And then on the issue of, on social conservative issues, you point to me one time John McCain every took the floor of the United States Senate to talk about a social conservative issue. It never happened. I mean, this is a guy who says he believes in these things, but I can tell you, inside the room, when we were in these meetings, there was nobody who fought harder not to have these votes before the United States Senate on some of the most important social conservative issues, whether it’s marriage or abortion or the like. He always fought against us to even bring them up, because he was uncomfortable voting for them. So I mean, this is just not a guy I think in the end that washes with the mainstream of the Republican Party.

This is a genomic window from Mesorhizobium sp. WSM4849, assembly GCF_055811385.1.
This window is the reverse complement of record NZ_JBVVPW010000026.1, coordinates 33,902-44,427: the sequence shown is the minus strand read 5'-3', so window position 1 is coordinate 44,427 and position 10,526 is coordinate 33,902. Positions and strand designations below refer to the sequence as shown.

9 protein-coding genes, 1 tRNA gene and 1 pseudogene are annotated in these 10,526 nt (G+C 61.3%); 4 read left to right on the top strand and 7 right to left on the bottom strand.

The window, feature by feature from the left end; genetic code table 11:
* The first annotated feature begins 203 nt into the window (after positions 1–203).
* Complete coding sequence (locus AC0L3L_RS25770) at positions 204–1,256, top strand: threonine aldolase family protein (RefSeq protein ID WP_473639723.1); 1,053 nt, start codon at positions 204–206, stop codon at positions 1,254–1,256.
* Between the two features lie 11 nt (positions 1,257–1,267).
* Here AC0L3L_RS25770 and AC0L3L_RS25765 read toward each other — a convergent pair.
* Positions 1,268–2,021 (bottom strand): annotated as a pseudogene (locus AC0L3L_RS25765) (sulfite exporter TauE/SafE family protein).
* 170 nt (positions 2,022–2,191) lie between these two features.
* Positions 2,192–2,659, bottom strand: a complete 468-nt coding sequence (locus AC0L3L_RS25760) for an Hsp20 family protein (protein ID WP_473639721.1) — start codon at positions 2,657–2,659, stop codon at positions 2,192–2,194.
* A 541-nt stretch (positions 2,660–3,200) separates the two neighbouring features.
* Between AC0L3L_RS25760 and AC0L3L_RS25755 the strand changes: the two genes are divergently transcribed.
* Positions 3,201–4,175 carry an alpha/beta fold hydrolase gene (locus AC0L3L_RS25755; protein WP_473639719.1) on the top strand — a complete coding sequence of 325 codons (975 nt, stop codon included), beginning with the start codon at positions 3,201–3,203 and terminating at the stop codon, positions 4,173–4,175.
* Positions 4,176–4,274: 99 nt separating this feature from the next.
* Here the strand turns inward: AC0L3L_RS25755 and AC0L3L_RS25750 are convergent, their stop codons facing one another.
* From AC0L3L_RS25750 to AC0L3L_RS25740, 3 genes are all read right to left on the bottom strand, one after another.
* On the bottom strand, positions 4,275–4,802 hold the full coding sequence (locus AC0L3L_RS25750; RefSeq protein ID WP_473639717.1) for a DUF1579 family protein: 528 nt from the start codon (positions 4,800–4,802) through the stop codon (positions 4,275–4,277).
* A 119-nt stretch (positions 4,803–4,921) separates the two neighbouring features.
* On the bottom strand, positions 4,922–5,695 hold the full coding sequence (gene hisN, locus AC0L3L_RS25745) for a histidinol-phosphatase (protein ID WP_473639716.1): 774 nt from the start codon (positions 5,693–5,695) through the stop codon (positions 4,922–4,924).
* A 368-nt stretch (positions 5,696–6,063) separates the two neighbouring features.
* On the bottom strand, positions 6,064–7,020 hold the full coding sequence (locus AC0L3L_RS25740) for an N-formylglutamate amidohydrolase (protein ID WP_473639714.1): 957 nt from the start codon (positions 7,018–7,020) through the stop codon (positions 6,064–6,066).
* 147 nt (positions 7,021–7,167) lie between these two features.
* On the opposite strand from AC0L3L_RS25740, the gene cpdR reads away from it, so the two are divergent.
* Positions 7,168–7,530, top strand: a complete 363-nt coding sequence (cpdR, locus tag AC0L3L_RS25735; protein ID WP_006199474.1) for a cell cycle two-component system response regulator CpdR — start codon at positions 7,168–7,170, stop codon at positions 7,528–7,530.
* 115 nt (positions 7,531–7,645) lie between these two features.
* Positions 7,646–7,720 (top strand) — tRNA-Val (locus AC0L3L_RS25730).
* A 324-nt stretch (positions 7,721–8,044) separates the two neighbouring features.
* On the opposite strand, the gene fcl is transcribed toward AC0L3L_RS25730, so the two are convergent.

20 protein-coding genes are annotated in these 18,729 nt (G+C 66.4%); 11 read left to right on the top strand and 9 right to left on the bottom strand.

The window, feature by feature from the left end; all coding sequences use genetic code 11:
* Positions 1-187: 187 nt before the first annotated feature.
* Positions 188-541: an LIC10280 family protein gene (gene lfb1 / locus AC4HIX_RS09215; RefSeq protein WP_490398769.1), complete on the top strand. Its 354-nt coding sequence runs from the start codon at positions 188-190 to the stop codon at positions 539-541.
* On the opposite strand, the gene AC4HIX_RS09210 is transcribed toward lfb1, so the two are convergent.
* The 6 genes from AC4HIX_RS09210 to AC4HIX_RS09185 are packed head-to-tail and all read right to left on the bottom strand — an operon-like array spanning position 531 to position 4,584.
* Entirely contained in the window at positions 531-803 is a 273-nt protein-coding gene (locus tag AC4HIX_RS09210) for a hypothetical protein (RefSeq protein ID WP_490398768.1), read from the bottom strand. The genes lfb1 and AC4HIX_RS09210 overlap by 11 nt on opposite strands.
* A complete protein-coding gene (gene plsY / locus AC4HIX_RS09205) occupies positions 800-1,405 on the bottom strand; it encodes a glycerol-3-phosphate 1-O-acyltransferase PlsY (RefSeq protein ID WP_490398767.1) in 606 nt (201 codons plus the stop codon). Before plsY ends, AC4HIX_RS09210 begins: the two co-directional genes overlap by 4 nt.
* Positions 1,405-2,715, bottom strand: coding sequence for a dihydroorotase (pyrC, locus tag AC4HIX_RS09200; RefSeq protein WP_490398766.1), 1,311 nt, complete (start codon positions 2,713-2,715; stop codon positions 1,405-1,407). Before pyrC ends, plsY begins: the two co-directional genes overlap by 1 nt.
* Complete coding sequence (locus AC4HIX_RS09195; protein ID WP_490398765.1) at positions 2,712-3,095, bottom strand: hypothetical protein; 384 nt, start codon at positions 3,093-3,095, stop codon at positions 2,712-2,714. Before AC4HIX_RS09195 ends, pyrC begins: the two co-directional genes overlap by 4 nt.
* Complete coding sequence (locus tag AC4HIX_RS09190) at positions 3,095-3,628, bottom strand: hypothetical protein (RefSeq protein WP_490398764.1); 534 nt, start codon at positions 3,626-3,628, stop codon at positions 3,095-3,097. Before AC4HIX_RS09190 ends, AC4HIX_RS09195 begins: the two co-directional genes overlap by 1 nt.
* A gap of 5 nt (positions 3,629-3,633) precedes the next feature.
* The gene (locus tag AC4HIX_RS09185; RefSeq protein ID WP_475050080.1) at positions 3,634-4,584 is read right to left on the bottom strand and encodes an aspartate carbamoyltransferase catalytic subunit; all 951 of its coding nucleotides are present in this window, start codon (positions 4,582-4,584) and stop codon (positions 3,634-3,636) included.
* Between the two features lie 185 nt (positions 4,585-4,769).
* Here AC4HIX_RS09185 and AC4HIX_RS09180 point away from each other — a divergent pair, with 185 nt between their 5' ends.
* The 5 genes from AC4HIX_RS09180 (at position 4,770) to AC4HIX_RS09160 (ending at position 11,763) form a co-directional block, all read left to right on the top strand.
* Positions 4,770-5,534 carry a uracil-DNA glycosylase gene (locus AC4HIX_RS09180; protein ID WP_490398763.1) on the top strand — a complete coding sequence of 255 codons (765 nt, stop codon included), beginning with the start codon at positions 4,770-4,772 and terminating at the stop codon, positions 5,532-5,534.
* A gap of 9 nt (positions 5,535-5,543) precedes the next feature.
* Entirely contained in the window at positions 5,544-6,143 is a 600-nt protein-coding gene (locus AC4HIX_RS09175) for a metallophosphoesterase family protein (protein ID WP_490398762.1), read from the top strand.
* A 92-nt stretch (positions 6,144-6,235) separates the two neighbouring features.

That sums it up pretty well. Meanwhile, you supposedly three other leading candidates, one of whom has no real credibility on social issues, one of whom is effectively on the other side of the debate and the third who is evidently entirely reliable. Social and cultural conservatives make up a much larger part of the party than do economic conservatives, and three of the four leading candidates are essentially unacceptable to large numbers of them for different reasons. All other things being equal, if you wanted to choose the candidate who had the best chance of turning these voters out in November and keeping as much of the coalition together as possible, wouldn’t you choose the one who can most reliably motivate your largest voting bloc? Are economic and “national security” conservatives really going to sit out a Huckabee-Clinton or Huckabee-Obama election? It’s not as if they are likely to vote for the other party! (Bush Hawks for Obama does have an amusing ring to it, but I don’t think we’re going to see it this year.) As they have said to social conservatives so many times before: where are you going to go?